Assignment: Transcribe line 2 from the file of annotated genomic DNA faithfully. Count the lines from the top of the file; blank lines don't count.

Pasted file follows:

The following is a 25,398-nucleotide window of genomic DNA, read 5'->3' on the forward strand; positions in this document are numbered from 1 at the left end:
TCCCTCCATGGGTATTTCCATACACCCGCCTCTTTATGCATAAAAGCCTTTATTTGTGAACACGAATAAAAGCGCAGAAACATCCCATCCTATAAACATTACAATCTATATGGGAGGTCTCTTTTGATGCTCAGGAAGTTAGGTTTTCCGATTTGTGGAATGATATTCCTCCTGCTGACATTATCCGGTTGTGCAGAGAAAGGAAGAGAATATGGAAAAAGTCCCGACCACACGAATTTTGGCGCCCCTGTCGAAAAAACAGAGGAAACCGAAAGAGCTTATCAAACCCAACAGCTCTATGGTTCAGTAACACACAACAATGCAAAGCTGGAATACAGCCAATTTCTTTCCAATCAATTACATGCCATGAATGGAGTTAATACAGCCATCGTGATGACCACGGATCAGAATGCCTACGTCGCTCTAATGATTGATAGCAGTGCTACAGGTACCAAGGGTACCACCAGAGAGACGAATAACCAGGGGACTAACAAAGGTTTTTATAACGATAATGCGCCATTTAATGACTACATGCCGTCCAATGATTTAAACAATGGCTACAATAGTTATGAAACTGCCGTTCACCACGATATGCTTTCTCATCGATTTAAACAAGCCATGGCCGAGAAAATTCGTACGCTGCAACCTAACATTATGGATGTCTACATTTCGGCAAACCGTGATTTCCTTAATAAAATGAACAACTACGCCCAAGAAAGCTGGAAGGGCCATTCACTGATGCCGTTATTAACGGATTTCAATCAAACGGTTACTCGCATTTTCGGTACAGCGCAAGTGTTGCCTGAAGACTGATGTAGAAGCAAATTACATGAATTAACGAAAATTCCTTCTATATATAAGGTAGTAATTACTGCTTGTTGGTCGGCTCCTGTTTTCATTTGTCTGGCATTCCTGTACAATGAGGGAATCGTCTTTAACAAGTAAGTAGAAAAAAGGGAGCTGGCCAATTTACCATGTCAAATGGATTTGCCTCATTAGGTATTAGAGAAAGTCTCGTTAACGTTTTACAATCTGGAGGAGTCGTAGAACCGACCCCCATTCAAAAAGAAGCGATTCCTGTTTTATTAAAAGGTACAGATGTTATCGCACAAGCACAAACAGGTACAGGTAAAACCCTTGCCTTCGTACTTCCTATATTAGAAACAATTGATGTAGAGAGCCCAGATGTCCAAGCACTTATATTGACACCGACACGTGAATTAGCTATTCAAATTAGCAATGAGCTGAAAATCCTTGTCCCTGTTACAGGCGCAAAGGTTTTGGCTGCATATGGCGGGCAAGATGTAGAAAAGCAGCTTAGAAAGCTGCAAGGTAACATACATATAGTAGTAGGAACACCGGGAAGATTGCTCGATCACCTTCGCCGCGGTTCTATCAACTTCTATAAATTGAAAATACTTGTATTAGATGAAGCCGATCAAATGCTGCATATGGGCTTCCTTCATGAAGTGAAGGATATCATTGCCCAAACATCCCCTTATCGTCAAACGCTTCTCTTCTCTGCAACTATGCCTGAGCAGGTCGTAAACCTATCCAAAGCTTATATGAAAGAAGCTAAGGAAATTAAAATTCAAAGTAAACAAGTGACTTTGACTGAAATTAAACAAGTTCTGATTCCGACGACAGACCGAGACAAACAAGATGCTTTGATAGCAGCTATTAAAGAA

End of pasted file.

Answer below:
TCCCTCCATGGGTATTTCCATACACCCGCCTCTTTATGCATAAAAGCCTTTATTTGTGAACACGAATAAAAGCGCAGAAACATCCCATCCTATAAACATTACAATCTATATGGGAGGTCTCTTTTGATGCTCAGGAAGTTAGGTTTTCCGATTTGTGGAATGATATTCCTCCTGCTGACATTATCCGGTTGTGCAGAGAAAGGAAGAGAATATGGAAAAAGTCCCGACCACACGAATTTTGGCGCCCCTGTCGAAAAAACAGAGGAAACCGAAAGAGCTTATCAAACCCAACAGCTCTATGGTTCAGTAACACACAACAATGCAAAGCTGGAATACAGCCAATTTCTTTCCAATCAATTACATGCCATGAATGGAGTTAATACAGCCATCGTGATGACCACGGATCAGAATGCCTACGTCGCTCTAATGATTGATAGCAGTGCTACAGGTACCAAGGGTACCACCAGAGAGACGAATAACCAGGGGACTAACAAAGGTTTTTATAACGATAATGCGCCATTTAATGACTACATGCCGTCCAATGATTTAAACAATGGCTACAATAGTTATGAAACTGCCGTTCACCACGATATGCTTTCTCATCGATTTAAACAAGCCATGGCCGAGAAAATTCGTACGCTGCAACCTAACATTATGGATGTCTACATTTCGGCAAACCGTGATTTCCTTAATAAAATGAACAACTACGCCCAAGAAAGCTGGAAGGGCCATTCACTGATGCCGTTATTAACGGATTTCAATCAAACGGTTACTCGCATTTTCGGTACAGCGCAAGTGTTGCCTGAAGACTGATGTAGAAGCAAATTACATGAATTAACGAAAATTCCTTCTATATATAAGGTAGTAATTACTGCTTGTTGGTCGGCTCCTGTTTTCATTTGTCTGGCATTCCTGTACAATGAGGGAATCGTCTTTAACAAGTAAGTAGAAAAAAGGGAGCTGGCCAATTTACCATGTCAAATGGATTTGCCTCATTAGGTATTAGAGAAAGTCTCGTTAACGTTTTACAATCTGGAGGAGTCGTAGAACCGACCCCCATTCAAAAAGAAGCGATTCCTGTTTTATTAAAAGGTACAGATGTTATCGCACAAGCACAAACAGGTACAGGTAAAACCCTTGCCTTCGTACTTCCTATATTAGAAACAATTGATGTAGAGAGCCCAGATGTCCAAGCACTTATATTGACACCGACACGTGAATTAGCTATTCAAATTAGCAATGAGCTGAAAATCCTTGTCCCTGTTACAGGCGCAAAGGTTTTGGCTGCATATGGCGGGCAAGATGTAGAAAAGCAGCTTAGAAAGCTGCAAGGTAACATACATATAGTAGTAGGAACACCGGGAAGATTGCTCGATCACCTTCGCCGCGGTTCTATCAACTTCTATAAATTGAAAATACTTGTATTAGATGAAGCCGATCAAATGCTGCATATGGGCTTCCTTCATGAAGTGAAGGATATCATTGCCCAAACATCCCCTTATCGTCAAACGCTTCTCTTCTCTGCAACTATGCCTGAGCAGGTCGTAAACCTATCCAAAGCTTATATGAAAGAAGCTAAGGAAATTAAAATTCAAAGTAAACAAGTGACTTTGACTGAAATTAAACAAGTTCTGATTCCGACGACAGACCGAGACAAACAAGATGCTTTGATAGCAGCTATTAAAGAA